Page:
Feyenoord aim to win first Eredivisie of the new millenium (video)

Last weekend Feyenoord recorded a 2-1 victory over league leaders PSV Eindhoven, taking the Rotterdam club to within 3 points of the champions elect as they aim to mount a challenge for their first Eredivisie title since 1999.

This victory represents incredible progress in a short space of time for Feyenoord, given that a little over 2 years ago, their  supporters witnessed the darkest day in the club’s history as the team succumbed to a humiliating 10-0 defeat to PSV.

Feyenoord are Holland’s third most successful club behind fierce rivals Ajax and PSV having won the Eredivisie on 14 occasions, 11 Dutch Cups, 2 UEFA Cups and the European Cup in 1970. However, in spite of a Dutch Cup win in 2008 and a UEFA Cup victory over Borussia Dortmund on home soil in 2002, Feyenoord have largely assumed the position as the sleeping giant within Dutch football since the turn of the new Millenium.

The club has been besieged by debt and alarming mis-management since they last lifted the Eredivisie title. Throughout it’s history, Feyenoord has had a renowned youth academy which has been responsible for the production of the likes of Ruud Guulit and Robin Van Persie. However this production slowed in the early 2000’s and perhaps more significantly the club were often found culpable of under-valuing their prodigious talents and selling them for cut-price deals. Robin van Persie is just one of many examples, sold to Arsenal for just £3million in 2004.

The fans often accused their team of lacking direction and strategy, the absence of which had been caused by short-termism within the club’s hierarchy. Technical director Rob Baan and his successor Peter Bosz had remarkably different views on the future vision of Feyenoord. Baan believed in the acquisition of global talents such as Saloman Kalou and Brett Emerton to support the club’s ambitions for success whereas Bosz believed in recruiting senior Dutch talent who aimed to finish their career in Holland after years spent elsewhere on the continent. Ultimately, Feyenoord suffered an identity crisis as the two men pulled the club in separate directions. The short-termism within the boardroom spread to the dugout – there have been 11 different managerial appointments since the club brought home the Eredivisie at the end of the last century.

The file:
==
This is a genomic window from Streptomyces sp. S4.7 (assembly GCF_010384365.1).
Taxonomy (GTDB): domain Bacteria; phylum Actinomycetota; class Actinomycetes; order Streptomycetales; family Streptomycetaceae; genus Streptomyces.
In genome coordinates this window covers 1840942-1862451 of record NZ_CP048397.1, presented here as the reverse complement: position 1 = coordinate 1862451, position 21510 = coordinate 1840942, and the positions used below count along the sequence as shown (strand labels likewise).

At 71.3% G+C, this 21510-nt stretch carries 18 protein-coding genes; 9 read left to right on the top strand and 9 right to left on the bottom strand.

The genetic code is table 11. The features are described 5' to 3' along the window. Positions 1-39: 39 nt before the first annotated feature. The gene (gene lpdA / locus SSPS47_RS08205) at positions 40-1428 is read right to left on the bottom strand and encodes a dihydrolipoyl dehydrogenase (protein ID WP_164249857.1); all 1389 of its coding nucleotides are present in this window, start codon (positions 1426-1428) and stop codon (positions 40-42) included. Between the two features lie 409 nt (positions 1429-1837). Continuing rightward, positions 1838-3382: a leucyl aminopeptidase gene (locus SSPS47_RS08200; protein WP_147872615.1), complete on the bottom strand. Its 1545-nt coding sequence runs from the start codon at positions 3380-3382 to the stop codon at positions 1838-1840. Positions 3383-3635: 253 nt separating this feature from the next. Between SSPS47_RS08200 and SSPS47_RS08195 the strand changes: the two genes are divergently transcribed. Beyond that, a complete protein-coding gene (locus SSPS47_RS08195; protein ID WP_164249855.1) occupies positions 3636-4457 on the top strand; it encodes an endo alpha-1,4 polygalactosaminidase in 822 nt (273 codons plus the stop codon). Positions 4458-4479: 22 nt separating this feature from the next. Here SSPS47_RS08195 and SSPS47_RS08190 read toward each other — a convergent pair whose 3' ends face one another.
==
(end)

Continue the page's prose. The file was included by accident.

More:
Crippling debt, false promises of investment and perennial uncertainty over the future of the club’s De Kuip Stadium has also blighted the Dutch giants in recent years. However, the appointment of veteran Dutch player Ronald Koeman and former Feyenoord legend Giovanni van Bronckhorst to the management team appears to have given supporters of De Club ann De Maas a glimmer of hope for the future.

Last season, Koeman led Feyenoord to a 2nd-placed finish and Champions League qualification. The previous year the club had finished in 10th position and had failed to reach the top 2 since 2001. This season has continued in similar fashion with the club only trailing the league leaders by 3 points with 9 games remaining.

Koeman’s arrival has coincided with a new wave of youngsters who look set to finally awake the sleeping giants and bring Feyenoord into the 21st Century. Last month, the Dutch national team started four Feyenoord players under the age of 24 in a friendly against Italy – Daryl Janmaat, Stefan De Vrij, Bruno Martins Indi and 21-year-old Jordy Clasie who has already been earmarked as “the Dutch Xavi”.

Feyenoord supporters will be hopeful that their club can fend off continental interest in their youngsters and that one of Holland’s greatest clubs can enter a period of success and stability which has so far eluded it this century.